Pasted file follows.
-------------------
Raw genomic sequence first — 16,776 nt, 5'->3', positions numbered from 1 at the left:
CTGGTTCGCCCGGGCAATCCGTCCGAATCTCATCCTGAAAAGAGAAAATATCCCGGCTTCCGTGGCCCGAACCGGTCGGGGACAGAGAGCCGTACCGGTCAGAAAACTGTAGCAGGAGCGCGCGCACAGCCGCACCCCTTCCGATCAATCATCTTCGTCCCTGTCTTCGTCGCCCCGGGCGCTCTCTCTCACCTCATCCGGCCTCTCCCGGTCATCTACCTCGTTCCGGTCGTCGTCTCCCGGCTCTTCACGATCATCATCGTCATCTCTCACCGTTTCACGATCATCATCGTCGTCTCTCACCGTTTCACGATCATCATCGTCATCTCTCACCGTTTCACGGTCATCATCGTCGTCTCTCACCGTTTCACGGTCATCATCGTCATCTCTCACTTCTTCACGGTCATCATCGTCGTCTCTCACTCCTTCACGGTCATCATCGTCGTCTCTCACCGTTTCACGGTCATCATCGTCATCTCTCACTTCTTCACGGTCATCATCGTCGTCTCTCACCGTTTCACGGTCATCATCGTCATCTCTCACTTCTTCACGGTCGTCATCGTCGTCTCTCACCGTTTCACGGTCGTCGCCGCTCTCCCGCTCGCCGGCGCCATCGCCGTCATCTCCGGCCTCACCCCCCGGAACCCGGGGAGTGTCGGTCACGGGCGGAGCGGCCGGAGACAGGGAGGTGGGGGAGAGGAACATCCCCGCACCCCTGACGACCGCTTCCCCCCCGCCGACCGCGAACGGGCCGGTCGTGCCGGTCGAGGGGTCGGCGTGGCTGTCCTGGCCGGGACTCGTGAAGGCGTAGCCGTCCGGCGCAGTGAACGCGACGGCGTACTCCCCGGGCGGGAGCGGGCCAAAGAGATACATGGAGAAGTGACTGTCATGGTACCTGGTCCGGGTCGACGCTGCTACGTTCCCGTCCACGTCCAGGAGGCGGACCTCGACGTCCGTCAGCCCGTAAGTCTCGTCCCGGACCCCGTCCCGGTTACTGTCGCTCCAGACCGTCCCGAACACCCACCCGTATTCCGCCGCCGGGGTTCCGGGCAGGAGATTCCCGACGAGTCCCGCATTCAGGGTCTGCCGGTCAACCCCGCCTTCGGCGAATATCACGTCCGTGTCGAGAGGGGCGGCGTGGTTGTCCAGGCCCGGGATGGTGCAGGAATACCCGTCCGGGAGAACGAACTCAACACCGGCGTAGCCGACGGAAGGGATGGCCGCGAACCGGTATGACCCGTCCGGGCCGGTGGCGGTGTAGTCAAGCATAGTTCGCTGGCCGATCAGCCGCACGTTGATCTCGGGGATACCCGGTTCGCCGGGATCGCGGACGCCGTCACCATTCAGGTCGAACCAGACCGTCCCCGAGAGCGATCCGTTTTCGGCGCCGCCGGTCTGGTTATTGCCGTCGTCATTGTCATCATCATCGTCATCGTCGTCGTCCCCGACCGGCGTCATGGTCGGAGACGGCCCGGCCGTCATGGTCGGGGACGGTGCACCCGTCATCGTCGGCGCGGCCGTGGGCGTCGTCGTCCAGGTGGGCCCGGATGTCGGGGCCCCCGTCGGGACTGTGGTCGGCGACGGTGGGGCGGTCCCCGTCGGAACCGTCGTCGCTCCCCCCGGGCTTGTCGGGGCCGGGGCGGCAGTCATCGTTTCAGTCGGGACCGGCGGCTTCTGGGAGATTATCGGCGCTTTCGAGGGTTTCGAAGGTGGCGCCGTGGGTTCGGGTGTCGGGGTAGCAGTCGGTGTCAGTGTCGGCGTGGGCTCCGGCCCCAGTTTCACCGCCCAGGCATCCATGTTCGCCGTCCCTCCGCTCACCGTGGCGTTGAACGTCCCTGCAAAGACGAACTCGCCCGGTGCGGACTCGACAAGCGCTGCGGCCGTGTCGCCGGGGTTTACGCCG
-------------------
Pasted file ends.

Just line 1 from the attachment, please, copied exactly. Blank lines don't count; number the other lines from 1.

Raw genomic sequence first — 16,776 nt, 5'->3', positions numbered from 1 at the left: